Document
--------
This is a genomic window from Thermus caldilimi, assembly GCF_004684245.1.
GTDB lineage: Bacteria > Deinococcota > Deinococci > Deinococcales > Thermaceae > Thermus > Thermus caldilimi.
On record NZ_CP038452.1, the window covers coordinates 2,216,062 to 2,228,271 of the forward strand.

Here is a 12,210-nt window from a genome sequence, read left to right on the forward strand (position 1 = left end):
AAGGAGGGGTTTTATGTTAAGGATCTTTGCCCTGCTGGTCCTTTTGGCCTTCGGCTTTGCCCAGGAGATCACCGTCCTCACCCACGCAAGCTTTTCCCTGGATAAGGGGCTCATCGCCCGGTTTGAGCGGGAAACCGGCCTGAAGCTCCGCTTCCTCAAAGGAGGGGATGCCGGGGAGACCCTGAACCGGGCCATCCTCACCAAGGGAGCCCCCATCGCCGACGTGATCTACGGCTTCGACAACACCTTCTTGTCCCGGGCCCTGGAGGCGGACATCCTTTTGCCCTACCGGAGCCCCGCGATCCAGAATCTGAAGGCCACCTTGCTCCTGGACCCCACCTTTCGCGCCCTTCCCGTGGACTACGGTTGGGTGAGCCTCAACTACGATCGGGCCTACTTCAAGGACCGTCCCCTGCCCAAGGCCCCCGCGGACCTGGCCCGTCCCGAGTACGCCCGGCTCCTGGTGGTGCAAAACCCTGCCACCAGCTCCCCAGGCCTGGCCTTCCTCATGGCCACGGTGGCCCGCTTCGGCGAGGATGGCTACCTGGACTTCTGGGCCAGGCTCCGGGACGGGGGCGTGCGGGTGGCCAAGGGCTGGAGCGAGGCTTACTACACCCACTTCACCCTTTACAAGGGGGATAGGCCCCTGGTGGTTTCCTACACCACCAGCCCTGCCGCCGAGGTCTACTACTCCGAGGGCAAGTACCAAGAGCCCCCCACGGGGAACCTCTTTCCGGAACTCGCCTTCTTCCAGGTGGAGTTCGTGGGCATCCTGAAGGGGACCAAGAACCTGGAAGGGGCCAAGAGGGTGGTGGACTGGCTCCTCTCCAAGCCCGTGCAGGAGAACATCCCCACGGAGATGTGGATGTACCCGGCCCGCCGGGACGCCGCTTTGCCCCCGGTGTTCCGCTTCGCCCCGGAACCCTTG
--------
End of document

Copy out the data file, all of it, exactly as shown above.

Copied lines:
This is a genomic window from Thermus caldilimi, assembly GCF_004684245.1.
GTDB lineage: Bacteria > Deinococcota > Deinococci > Deinococcales > Thermaceae > Thermus > Thermus caldilimi.
On record NZ_CP038452.1, the window covers coordinates 2,216,062 to 2,228,271 of the forward strand.

Here is a 12,210-nt window from a genome sequence, read left to right on the forward strand (position 1 = left end):
AAGGAGGGGTTTTATGTTAAGGATCTTTGCCCTGCTGGTCCTTTTGGCCTTCGGCTTTGCCCAGGAGATCACCGTCCTCACCCACGCAAGCTTTTCCCTGGATAAGGGGCTCATCGCCCGGTTTGAGCGGGAAACCGGCCTGAAGCTCCGCTTCCTCAAAGGAGGGGATGCCGGGGAGACCCTGAACCGGGCCATCCTCACCAAGGGAGCCCCCATCGCCGACGTGATCTACGGCTTCGACAACACCTTCTTGTCCCGGGCCCTGGAGGCGGACATCCTTTTGCCCTACCGGAGCCCCGCGATCCAGAATCTGAAGGCCACCTTGCTCCTGGACCCCACCTTTCGCGCCCTTCCCGTGGACTACGGTTGGGTGAGCCTCAACTACGATCGGGCCTACTTCAAGGACCGTCCCCTGCCCAAGGCCCCCGCGGACCTGGCCCGTCCCGAGTACGCCCGGCTCCTGGTGGTGCAAAACCCTGCCACCAGCTCCCCAGGCCTGGCCTTCCTCATGGCCACGGTGGCCCGCTTCGGCGAGGATGGCTACCTGGACTTCTGGGCCAGGCTCCGGGACGGGGGCGTGCGGGTGGCCAAGGGCTGGAGCGAGGCTTACTACACCCACTTCACCCTTTACAAGGGGGATAGGCCCCTGGTGGTTTCCTACACCACCAGCCCTGCCGCCGAGGTCTACTACTCCGAGGGCAAGTACCAAGAGCCCCCCACGGGGAACCTCTTTCCGGAACTCGCCTTCTTCCAGGTGGAGTTCGTGGGCATCCTGAAGGGGACCAAGAACCTGGAAGGGGCCAAGAGGGTGGTGGACTGGCTCCTCTCCAAGCCCGTGCAGGAGAACATCCCCACGGAGATGTGGATGTACCCGGCCCGCCGGGACGCCGCTTTGCCCCCGGTGTTCCGCTTCGCCCCGGAACCCTTG